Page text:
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COVID-induced nightmare for a big school in a developing country

It is important for us to appreciate the challenges facing education around the world, particularly in developing countries.  Following a recent post by Monday Osagie Adenomon, “Data speak louder than words” (22 June 2021), I decided to add to the conversation, by reflecting on my experiences as an educator in another African country.

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The devil is in the detail

On August 2, 2021, the US government announced it had met its goal of 70% vaccinated. But what does that mean? 70% of what? And what does vaccinated mean? Well, they meant that 70% of US adults has received at least one dose of vaccine. That actually means 59% of the population in the United States has received at least one shot (and thereby are fairly well protected against the COVID-19 disease with the possible exception of the delta variant). It corresponds to 69% of those 12 and over (who are eligible for the vaccine in the US). But in terms of the entire population, those fully vaccinated (with one or two doses, depending on the vaccine used) make up 50%. The risk of catching the disease for vaccinated people is relatively low, but much higher for unvaccinated individuals.

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The devil is in the detail
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One country’s problem, nobody’s problem, everybody’s problem

When we think about massive migrations and humanitarian crises in the last five to ten years, we probably first picture the migrant waves caused by the conflict in Syria that started in 2011. After 10 years of civil war, 6.6 million people have been forced out of that country, and, according to the UN Refugee Agency (UNHCR), 6.7 million more remain internally displaced. More than 90% of Syrian migrants have found refuge in the neighboring countries of Egypt, Turkey, Lebanon, Jordan, and Iraq. Migrants also flee to European countries like Greece, Germany, and Sweden. This unfortunate and sad episode of human suffering might eclipse the second largest migratory movement and humanitarian crisis of recent years: the Venezuelan diaspora.

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One country’s problem, nobody’s problem, everybody’s problem
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Peanut butter, anyone?

There is a lot of talk about how this ghastly pandemic is affecting the economy. The other day, I came across an article in the The New York Times which focused on one facet of this topic: inflation in the UK. Forecasting inflation right now is difficult because of the pandemic: sudden changes in consumer spending, disruptions in supply chains, and government interventions ameliorate its effects.

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Peanut butter, anyone?
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How to save yourself using a bit of logic and statistics

Logical versus emotional motives. Perceptions versus observed numbers. We are always facing a fight between two sides of the same coin. When we feel anxious, scared, or worried, we look for certainty. Several examples arise in day-life activities.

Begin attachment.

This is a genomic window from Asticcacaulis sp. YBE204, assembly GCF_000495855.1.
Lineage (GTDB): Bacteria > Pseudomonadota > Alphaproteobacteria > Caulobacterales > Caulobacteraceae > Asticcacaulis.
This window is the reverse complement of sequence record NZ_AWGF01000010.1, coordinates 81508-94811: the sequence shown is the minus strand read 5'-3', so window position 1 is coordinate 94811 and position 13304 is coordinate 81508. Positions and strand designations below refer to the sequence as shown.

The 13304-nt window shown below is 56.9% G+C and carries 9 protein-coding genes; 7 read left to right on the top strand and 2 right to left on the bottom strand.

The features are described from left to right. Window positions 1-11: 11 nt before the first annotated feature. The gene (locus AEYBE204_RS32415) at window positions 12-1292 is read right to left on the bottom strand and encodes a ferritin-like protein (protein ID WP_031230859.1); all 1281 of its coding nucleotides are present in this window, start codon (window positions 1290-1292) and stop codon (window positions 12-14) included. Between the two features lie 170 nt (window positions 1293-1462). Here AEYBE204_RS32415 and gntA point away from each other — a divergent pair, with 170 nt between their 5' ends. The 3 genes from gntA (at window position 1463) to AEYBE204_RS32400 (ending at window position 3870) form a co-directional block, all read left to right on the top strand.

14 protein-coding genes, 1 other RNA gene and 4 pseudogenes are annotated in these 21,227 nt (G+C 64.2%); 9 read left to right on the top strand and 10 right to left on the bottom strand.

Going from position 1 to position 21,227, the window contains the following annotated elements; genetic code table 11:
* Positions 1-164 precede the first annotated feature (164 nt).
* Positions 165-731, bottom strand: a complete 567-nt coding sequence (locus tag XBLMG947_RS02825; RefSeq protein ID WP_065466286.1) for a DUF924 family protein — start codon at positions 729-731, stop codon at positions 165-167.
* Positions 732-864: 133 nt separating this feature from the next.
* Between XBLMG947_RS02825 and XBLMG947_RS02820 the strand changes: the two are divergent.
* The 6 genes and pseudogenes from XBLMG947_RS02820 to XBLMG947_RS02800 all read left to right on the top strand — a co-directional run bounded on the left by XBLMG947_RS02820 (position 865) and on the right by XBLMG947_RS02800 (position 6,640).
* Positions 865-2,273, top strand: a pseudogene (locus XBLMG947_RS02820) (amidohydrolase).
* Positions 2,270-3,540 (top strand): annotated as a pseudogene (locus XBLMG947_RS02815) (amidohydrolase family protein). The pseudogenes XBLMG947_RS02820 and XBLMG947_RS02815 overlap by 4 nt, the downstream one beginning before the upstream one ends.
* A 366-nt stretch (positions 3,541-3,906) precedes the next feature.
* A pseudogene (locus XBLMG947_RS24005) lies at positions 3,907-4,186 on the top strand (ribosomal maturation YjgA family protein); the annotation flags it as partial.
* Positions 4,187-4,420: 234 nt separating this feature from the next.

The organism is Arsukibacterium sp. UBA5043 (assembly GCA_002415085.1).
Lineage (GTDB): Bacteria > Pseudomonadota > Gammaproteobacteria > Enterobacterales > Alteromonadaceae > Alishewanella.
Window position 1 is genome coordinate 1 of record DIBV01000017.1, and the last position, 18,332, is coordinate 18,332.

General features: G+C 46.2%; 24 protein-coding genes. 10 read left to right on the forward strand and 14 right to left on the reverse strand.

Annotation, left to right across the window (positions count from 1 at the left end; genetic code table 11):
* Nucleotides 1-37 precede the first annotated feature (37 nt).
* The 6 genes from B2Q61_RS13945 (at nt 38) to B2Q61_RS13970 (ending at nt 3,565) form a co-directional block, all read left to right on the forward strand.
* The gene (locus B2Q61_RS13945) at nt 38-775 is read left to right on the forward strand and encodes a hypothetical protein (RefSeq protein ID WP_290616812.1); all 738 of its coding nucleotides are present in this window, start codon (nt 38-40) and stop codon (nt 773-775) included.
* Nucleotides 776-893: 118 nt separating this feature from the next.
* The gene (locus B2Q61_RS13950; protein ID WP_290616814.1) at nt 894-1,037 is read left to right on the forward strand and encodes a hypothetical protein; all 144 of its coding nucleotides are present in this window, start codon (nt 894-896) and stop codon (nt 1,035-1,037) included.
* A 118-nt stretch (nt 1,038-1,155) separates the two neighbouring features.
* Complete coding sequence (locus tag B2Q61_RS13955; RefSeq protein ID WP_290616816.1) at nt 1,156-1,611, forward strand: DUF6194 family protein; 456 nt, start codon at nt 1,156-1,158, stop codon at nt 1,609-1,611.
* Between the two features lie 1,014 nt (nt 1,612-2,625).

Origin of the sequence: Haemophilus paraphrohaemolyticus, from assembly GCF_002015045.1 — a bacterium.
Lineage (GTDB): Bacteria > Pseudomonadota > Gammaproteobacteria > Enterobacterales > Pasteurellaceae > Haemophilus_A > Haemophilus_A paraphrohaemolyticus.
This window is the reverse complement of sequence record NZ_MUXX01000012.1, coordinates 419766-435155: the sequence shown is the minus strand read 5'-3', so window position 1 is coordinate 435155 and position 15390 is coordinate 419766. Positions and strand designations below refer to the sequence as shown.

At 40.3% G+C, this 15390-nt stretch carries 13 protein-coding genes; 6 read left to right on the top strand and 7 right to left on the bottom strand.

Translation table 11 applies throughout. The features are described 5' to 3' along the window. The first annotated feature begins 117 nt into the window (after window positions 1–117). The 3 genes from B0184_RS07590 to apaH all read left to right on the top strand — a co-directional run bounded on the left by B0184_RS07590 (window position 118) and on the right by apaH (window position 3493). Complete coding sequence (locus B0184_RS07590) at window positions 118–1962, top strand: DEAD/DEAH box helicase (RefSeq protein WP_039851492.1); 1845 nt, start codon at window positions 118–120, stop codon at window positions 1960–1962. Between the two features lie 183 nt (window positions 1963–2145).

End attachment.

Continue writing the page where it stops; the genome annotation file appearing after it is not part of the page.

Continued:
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How to save yourself using a bit of logic and statistics
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The curious incident of infected young people

Around the middle of July 2020, the Italian National Institute of Health released statistics on the Covid-19 situation in the country, and it appeared that a substantial number of confirmed cases were concentrated in 19 to 50 year olds, making up 47% of the total, and the average age of those who tested positive was 46 years old — compared to 61 at the beginning of the pandemic. Should we conclude younger people are more likely to get infected today? Possibly yes, but it depends.

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The curious incident of infected young people
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Pandemic and Statistics Marriage: Happy or not? Can we make it work?

The world is immersed in the worst cataclysm of the last 100 years. The quality of the data and the transparency of the methods worldwide is key to solve it. The International Statistical Institute (ISI) may have a leading role in their improvement.

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Pandemic and Statistics Marriage: Happy or not? Can we make it work?
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Bringing joy to people’s lives

Every day, everywhere, we see and hear statistics.   Right now, we are being updated daily on COVID-19 infection rates and sadly, deaths.  But how often do we hear stories about positive impacts of these statistics?   Or positive impacts of the institutions and professionals involved in producing them, who contribute to public life in such a meaningful way?

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Bringing joy to people’s lives
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Queues instead of parades

Crisp morning air, a final round of barbeques, the closing of outdoor pools. Labor Day, the first Monday of September, unofficially signifies the end of summer in the US and officially celebrates the American worker. But what does this labor-centric holiday mean during a global pandemic?

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Queues instead of parades